Table of Contents

Handbook on Medical Tourism and Patient Mobility

Handbook on Medical Tourism and Patient Mobility

Edited by Neil Lunt, Daniel Horsfall and Johanna Hanefeld

The growth of international travel for purposes of medical treatment has been accompanied by increased academic research and analysis. This Handbook explores the emergence of medical travel and patient mobility and the implications for patients and health systems. Bringing together leading scholars and analysts from across the globe, this unprecedented Handbook examines the regional and national experiences of medical tourism, including coverage of the Americas, Europe, Africa, the Middle East, and Asia. The chapters explore topics on issues of risk, law and ethics; and include treatment-focused discussions which highlight patient decision-making, patient experience and treatment outcomes for cosmetic, transplantation, dentil, fertility and bariatric treatment.

Chapter 14: Regional differences: scope and trust among medical tourism facilitators

Lydia L. Gan and James R. Frederick

Subjects: economics and finance, health policy and economics, politics and public policy, public policy, social policy and sociology, health policy and economics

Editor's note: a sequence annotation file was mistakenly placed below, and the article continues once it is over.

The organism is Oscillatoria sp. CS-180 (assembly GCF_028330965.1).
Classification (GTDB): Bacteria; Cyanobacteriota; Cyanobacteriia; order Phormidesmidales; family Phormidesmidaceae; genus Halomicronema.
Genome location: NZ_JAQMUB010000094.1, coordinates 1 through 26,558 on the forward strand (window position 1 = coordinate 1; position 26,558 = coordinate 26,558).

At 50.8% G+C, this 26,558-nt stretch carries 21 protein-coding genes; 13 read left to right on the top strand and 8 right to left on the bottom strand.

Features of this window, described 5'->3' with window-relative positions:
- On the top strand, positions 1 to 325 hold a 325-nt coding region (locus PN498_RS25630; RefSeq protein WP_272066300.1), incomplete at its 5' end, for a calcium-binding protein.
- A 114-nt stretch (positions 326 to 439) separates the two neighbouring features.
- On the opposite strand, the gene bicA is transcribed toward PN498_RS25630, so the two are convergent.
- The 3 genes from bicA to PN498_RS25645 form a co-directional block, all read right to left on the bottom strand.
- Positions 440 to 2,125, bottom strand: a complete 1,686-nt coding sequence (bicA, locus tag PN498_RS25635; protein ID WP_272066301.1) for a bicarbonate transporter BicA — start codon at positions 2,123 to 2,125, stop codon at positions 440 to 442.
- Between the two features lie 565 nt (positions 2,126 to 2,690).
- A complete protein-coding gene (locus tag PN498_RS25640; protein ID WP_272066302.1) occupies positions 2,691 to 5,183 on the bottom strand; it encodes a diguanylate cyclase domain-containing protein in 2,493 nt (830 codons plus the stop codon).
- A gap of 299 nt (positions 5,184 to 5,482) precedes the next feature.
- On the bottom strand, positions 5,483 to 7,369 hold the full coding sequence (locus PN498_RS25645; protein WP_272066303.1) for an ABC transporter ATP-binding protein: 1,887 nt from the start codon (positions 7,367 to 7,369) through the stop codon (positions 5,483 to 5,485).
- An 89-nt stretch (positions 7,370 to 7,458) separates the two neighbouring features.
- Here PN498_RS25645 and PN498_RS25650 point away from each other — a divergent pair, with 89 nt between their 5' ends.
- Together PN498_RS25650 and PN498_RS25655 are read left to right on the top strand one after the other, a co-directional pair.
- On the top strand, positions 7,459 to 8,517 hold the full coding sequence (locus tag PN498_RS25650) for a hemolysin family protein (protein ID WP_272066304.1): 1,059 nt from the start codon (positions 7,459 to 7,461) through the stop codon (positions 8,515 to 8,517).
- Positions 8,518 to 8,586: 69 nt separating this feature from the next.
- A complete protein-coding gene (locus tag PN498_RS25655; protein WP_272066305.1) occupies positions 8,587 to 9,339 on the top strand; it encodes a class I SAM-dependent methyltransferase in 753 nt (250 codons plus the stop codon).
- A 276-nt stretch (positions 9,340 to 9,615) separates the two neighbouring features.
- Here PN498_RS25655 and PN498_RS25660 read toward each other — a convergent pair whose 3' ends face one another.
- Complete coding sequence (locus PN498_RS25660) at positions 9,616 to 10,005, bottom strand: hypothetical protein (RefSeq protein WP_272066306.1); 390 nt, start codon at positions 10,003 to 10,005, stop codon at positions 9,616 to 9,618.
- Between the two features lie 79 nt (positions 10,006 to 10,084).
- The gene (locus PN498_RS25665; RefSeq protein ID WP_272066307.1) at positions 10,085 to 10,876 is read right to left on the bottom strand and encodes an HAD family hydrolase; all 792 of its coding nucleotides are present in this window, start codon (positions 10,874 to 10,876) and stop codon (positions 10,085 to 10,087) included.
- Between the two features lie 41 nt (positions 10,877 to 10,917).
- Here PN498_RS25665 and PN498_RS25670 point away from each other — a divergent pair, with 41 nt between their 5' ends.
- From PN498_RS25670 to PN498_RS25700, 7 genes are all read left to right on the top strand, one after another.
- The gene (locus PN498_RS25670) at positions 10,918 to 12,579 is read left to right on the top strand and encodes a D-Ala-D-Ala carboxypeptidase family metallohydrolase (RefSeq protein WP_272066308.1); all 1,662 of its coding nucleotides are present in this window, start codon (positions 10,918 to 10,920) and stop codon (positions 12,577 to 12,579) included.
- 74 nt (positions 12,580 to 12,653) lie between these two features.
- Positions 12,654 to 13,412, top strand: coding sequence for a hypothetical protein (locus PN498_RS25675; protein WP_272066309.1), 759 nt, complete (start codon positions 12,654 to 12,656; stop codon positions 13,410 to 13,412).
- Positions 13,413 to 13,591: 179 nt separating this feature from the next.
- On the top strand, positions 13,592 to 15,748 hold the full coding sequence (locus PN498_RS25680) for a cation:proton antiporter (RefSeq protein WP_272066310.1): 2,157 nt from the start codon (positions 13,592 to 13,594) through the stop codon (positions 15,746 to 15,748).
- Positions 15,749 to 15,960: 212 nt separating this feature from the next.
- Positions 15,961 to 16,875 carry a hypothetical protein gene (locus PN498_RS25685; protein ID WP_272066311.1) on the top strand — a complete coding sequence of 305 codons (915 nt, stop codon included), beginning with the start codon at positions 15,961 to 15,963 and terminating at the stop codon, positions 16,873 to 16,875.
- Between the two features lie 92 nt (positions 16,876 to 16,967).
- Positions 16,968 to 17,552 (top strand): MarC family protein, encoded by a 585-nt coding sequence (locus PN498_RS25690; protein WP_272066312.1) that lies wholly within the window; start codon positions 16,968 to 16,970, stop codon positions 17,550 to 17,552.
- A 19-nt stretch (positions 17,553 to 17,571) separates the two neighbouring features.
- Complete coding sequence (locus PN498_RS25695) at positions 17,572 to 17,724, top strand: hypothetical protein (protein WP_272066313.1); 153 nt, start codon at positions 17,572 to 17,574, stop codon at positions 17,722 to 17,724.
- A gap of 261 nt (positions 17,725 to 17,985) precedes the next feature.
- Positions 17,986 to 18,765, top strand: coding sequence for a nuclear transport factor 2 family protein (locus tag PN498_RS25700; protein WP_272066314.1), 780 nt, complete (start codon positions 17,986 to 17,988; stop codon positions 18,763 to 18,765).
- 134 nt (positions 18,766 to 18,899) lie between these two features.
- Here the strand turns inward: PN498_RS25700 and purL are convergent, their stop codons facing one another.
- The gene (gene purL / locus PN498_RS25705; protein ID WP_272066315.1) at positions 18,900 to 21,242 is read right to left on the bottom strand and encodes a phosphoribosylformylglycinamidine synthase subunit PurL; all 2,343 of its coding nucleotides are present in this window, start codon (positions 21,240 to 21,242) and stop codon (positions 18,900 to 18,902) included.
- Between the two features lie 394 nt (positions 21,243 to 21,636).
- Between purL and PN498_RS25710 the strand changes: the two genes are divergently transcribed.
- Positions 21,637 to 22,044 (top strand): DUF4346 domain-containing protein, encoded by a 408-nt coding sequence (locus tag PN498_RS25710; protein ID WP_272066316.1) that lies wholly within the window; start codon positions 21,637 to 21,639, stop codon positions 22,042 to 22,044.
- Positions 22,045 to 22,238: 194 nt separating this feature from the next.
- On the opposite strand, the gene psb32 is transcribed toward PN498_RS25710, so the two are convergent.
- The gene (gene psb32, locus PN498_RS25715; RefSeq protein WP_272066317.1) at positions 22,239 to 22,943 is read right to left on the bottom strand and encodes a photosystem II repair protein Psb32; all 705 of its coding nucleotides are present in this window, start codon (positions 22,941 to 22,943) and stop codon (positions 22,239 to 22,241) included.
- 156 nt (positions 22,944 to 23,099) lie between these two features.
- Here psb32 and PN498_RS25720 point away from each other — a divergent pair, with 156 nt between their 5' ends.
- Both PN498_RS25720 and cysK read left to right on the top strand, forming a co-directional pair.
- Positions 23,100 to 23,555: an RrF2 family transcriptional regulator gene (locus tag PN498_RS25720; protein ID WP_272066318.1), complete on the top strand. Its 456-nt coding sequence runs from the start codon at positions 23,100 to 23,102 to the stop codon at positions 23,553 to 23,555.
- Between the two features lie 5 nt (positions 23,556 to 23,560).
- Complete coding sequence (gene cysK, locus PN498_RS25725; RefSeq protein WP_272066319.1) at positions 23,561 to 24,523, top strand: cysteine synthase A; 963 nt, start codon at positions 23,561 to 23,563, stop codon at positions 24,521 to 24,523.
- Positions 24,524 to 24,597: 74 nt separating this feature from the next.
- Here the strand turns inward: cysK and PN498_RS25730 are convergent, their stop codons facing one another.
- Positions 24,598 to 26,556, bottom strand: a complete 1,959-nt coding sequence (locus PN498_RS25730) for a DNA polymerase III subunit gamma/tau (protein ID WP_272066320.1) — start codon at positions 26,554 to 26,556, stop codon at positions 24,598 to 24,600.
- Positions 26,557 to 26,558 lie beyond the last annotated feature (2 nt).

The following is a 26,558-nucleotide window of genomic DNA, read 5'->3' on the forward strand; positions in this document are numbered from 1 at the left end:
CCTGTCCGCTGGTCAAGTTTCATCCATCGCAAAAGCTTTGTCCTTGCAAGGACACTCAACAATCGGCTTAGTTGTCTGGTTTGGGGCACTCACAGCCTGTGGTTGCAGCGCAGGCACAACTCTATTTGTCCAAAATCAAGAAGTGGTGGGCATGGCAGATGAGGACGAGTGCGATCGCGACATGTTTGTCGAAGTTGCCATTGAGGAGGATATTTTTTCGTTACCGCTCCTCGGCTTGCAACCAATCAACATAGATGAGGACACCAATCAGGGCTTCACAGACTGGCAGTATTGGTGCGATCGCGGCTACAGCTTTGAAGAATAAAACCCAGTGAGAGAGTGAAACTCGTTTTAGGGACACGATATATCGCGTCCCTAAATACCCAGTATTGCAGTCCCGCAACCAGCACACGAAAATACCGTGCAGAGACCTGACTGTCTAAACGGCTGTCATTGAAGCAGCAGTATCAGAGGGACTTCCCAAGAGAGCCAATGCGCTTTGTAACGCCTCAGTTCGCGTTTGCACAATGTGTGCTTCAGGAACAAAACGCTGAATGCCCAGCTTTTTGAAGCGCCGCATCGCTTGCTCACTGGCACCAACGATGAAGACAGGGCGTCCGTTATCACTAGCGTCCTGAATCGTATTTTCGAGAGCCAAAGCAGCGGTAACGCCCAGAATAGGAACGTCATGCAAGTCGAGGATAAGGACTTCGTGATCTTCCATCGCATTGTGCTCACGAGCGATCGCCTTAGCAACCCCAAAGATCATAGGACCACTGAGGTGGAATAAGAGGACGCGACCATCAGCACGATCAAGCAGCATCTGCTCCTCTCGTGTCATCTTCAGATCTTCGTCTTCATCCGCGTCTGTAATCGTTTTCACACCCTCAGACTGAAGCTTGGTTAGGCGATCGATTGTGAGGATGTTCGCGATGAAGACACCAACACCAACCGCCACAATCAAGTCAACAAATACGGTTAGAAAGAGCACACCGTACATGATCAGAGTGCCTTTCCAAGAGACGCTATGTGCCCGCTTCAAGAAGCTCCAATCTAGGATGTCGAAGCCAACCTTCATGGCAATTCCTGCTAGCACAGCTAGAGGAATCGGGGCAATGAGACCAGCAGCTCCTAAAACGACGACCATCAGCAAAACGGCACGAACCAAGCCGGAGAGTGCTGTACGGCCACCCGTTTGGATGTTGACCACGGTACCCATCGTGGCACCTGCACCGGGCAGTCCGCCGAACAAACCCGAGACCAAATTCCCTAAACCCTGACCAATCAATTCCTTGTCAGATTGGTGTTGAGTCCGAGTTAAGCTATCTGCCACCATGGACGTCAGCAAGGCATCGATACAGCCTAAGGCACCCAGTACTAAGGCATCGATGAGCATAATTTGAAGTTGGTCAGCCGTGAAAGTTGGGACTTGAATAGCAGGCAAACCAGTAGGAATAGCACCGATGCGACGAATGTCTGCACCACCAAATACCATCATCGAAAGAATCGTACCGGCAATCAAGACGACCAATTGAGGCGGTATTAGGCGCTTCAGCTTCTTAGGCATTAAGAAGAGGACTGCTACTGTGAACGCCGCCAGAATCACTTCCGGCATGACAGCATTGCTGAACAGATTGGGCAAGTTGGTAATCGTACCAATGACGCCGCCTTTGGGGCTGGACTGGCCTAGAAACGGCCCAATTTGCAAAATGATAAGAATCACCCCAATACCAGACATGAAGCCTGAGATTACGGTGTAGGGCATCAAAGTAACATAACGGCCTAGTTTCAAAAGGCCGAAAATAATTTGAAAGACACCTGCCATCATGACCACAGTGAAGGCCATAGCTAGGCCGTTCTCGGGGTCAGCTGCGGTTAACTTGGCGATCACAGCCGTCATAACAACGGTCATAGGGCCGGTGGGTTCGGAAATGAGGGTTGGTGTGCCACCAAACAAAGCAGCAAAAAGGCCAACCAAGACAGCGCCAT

An industry of medical tourism facilitators (MTFs) has developed to help medical travelers make appointments with foreign healthcare providers and to facilitate their travel and accommodations. This industry has many of the characteristics of monopolistic competition, and as such there is a need for these firms to differentiate themselves from each other. This chapter investigates how they advertise themselves, their services, and the services of the clinics and doctors who will perform the treatment, and what regional differences exist in the firms’ advertising. There is much diversity among MTFs in terms of the sizes of the firms, the number of destination countries they represent, and the backgrounds of their founders. Furthermore, several clinics and hospitals operate international patient departments to attract patients without the use of MTFs. The marketing strategies of the MTFs also differ in many ways. Some of the firms specialize in referring patients for cosmetic services, while others cover a broad range of medical procedures. There are several types of billing procedures. The concierge model charges clients for each service provided, while other firms offer complete packages at a specified price. Many of the MTFs do not charge patients at all, receiving all of their revenues from the hospitals and doctors to whom they send patients. Firms also compete over quality, using various devices to project quality and trustworthiness through their web sites, such as highlighting JCI accreditation, Better Business Bureau membership, having a medical doctor in the firm, and coordinating pre- and post-treatment care. Regional differences are evident in these strategies. Western MTFs tend to emphasize services related to preparing the traveler, whereas non-Western MTFs tend to emphasize the destination and the treatment. There are also differences in the strategies used by these firms to engender trust in the consumers. Rosen (2000) argues that trust in Western societies is based on agreements, whereas in Asian societies trust is based on relationships and on being embedded in a community. Some countries, such as India, South Korea, and Singapore, actively encourage their medical tourism industry. The chapter will review the ways in which they do this and how these affect the marketing of medical tourism.

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